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The Fourth Doctor on a very ’70s TV

The appearance of Matt Smith on the cover of this week’s Entertainment Weekly will probably introduce a lot of people to Doctor Who for the first time. And that’s quite a heady thought, imagining someone settling down to a show that takes so many bizarre things for granted. Why does his spaceship look like that? What does that green torch do? What’s a Time Lord and where is his manor?

We’re not going to explain it, because finding that stuff out is all part of the fun, but we did want to try and find out where most people got on board the TARDIS, so to speak. So we’re pulling together as many formative Doctor Who experiences as we can – no matter how recent – under the hashtag #NewToWho, to see if we can see exactly how the show has developed from British cult to worldwide obsession.

And I’m going first. So, settle down. I’m going to take you on a little journey through time and space. Our destination is a house in a small village in rural Oxfordshire, UK, in the mid-’70s, and it’s a Saturday evening, around five.

There’s a young family, settling down around the TV for a weekly ritual. Mum’s bringing in a tray of food: slivers of toast, some egg mayonnaise or grated cheese to put on them; there are sliced meats, crackers and crisps (chips to you) and a few bits of tomato, celery and cucumber that the children possibly won’t eat. Oh, and some plastic cups of orange squash. They’re preparing for a sofa picnic. They do this every week. It’s time for Doctor Who.

I was born in 1971, a year after Jon Pertwee had taken over from Patrick Troughton as the Doctor. The inspiration for my first name came to my parents from watching Frazer Hines play Jamie in the late ’60s. The Doctor Who theme tune is one of the first pieces of music I can remember hearing, even though I’ve never fully grown immune to its eerie velocity.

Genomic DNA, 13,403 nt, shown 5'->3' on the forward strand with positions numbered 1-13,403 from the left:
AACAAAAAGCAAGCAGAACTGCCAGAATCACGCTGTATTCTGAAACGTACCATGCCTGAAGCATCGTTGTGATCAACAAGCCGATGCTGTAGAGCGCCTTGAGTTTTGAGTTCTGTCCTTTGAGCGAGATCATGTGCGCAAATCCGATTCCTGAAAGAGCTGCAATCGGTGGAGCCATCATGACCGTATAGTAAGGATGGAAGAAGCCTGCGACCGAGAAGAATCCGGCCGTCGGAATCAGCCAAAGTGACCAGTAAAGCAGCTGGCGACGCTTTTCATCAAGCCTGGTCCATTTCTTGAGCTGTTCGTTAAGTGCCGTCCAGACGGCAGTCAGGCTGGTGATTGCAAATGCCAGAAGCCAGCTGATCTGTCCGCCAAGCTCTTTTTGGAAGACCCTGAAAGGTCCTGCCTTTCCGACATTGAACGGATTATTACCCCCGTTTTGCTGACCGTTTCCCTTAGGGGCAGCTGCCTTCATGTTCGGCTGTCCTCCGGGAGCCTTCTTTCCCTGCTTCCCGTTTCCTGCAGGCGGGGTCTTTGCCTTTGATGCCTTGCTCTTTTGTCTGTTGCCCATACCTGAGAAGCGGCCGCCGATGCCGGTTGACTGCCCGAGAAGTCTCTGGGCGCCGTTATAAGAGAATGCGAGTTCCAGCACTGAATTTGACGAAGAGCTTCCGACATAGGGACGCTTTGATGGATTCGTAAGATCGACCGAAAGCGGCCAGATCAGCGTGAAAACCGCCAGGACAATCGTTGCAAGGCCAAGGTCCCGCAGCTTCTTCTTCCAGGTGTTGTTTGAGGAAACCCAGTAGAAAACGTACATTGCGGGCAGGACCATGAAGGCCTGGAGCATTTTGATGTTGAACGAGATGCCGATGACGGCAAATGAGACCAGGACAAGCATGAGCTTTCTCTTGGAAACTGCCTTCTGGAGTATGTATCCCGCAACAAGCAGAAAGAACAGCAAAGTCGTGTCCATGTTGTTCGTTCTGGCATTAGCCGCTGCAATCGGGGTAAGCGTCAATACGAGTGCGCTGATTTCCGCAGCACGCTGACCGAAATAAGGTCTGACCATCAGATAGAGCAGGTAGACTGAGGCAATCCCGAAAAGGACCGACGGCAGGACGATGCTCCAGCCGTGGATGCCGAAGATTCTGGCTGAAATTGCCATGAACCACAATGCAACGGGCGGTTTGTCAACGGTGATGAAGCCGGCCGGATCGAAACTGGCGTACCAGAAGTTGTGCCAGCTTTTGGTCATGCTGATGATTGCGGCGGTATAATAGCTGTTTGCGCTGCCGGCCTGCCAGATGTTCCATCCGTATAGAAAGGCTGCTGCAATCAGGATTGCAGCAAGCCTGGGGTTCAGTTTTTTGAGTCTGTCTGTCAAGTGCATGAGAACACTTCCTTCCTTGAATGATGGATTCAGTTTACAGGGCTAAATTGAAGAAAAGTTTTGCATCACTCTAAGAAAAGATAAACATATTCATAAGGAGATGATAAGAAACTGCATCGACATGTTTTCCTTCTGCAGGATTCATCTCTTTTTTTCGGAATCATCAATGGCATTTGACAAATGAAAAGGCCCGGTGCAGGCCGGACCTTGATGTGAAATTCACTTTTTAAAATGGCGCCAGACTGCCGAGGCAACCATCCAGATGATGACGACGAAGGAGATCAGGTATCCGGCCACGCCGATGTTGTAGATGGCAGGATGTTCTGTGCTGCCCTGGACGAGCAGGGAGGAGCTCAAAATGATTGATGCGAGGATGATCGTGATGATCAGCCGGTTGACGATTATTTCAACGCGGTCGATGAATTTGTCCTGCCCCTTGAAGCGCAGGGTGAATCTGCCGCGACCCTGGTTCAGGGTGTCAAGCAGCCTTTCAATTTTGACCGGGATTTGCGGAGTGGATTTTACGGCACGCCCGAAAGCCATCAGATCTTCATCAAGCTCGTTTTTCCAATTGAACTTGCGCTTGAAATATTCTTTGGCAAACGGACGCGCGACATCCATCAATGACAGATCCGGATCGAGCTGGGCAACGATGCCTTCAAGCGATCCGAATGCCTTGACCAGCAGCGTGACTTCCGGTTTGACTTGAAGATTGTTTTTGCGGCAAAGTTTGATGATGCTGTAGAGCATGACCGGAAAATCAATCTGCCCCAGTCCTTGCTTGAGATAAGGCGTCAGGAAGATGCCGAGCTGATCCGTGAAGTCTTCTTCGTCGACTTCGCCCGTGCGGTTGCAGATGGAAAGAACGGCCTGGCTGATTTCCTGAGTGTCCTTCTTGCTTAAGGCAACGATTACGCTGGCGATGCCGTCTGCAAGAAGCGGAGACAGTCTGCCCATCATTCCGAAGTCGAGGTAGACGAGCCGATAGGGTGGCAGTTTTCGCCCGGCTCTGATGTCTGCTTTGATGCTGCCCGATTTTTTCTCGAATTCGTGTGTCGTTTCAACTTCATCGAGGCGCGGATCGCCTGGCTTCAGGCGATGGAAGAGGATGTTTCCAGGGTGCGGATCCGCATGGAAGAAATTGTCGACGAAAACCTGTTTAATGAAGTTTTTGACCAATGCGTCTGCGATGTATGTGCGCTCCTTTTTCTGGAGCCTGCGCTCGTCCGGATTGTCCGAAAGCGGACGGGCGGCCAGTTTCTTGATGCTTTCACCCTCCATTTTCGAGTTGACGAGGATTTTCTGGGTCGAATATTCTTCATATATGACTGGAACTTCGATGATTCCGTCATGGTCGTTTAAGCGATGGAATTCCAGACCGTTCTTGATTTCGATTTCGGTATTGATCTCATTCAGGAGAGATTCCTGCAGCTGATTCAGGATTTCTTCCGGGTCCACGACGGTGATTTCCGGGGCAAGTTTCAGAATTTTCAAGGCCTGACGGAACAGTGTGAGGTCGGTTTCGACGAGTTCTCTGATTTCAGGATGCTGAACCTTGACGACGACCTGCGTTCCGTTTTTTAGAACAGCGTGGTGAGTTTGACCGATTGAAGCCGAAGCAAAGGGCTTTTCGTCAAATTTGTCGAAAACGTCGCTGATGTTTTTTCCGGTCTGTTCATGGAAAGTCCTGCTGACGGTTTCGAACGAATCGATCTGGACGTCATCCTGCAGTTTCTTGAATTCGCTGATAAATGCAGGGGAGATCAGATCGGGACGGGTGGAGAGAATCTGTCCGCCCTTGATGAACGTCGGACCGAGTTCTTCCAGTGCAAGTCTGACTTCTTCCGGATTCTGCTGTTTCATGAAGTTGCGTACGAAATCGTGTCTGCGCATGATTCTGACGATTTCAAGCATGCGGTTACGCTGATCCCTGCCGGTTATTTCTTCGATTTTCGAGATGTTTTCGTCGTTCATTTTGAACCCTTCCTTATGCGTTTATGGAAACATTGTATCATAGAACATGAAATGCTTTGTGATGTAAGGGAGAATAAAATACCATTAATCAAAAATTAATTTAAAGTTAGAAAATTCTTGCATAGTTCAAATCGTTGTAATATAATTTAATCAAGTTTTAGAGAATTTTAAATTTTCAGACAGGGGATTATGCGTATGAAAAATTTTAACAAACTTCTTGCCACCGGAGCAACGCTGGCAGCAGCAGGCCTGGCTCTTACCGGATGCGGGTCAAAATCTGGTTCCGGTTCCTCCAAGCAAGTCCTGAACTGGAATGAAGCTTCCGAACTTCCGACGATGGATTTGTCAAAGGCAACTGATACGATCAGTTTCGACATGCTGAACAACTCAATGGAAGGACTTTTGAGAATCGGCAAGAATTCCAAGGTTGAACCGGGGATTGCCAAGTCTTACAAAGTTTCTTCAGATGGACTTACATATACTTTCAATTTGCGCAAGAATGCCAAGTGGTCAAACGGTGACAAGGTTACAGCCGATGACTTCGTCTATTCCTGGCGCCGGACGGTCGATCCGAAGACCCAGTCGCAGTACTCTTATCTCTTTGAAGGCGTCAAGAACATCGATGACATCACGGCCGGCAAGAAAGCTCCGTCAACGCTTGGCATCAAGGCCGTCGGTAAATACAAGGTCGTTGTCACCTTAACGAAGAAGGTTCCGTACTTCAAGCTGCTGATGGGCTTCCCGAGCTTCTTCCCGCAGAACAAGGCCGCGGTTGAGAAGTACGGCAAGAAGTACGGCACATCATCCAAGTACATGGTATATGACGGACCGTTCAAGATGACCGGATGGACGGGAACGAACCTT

If I really think hard, I fancy I can remember the regeneration from Jon Pertwee to Tom Baker, with the spiders and the blue crystal. But really I’m a Fourth Doctor man all the way; the jelly babies, the sonic screwdriver, the TARDIS and the scarf; K9, Leela, Sarah Jane Smith and the Romanas. And on the baddies side, I remember being petrified of The Robots of Death; I remember Davros shouting like a Dalek; I remember the one-eyed and brain-faced Scaroth from City of Death; but mostly I remember the ritual of watching, the little bits of toast with egg on them, and cringing at that cyber-shriek that ushered in the credits at the end of every episode.

Later on, there was Peter Davison, and collecting all the Target novelizations of old stories that I’d never seen at the time. There was no other way to experience what had gone before. I decided, with no experience to back this up, that my favorite Doctor was Patrick Troughton, even though it was always Tom Baker really, and that my favorite monsters were the Cybermen. I even went to the first Doctor Who convention, masquerading as a 21st birthday party at Longleat House in 1984. We couldn’t get in, as the queue was too long, but Jon Pertwee and Peter Davison (in full Doctor costume) came down the line, shaking hands with people.  I shook their hands but couldn’t speak, or look them in the eye. It was all a bit much.

After The Five Doctors and the next regeneration, I got distracted and started finding other things to do with my Saturday evenings. By the time the show was cancelled in 1989, I hadn’t watched it for ages. The Saturday night sofa picnics had largely gone, and I was due to go off to college anyway. But when Christopher Eccleston was announced as the new Doctor in the mid-naughties, I knew exactly how to mark the occasion:

With a trayful of toast, egg mayo, sliced meat and some sticks of celery (that no one would eat). And it was great.

Note: it doesn’t end here. We want your tales of Time Lord first love. Tell us on Twitter how you were first introduced to the Doctor, the TARDIS, the Daleks and everything else the Whoniverse has to offer, and remember to mark your tweets with the hashtag #NewToWho so we can all see what’s what.

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By Fraser McAlpine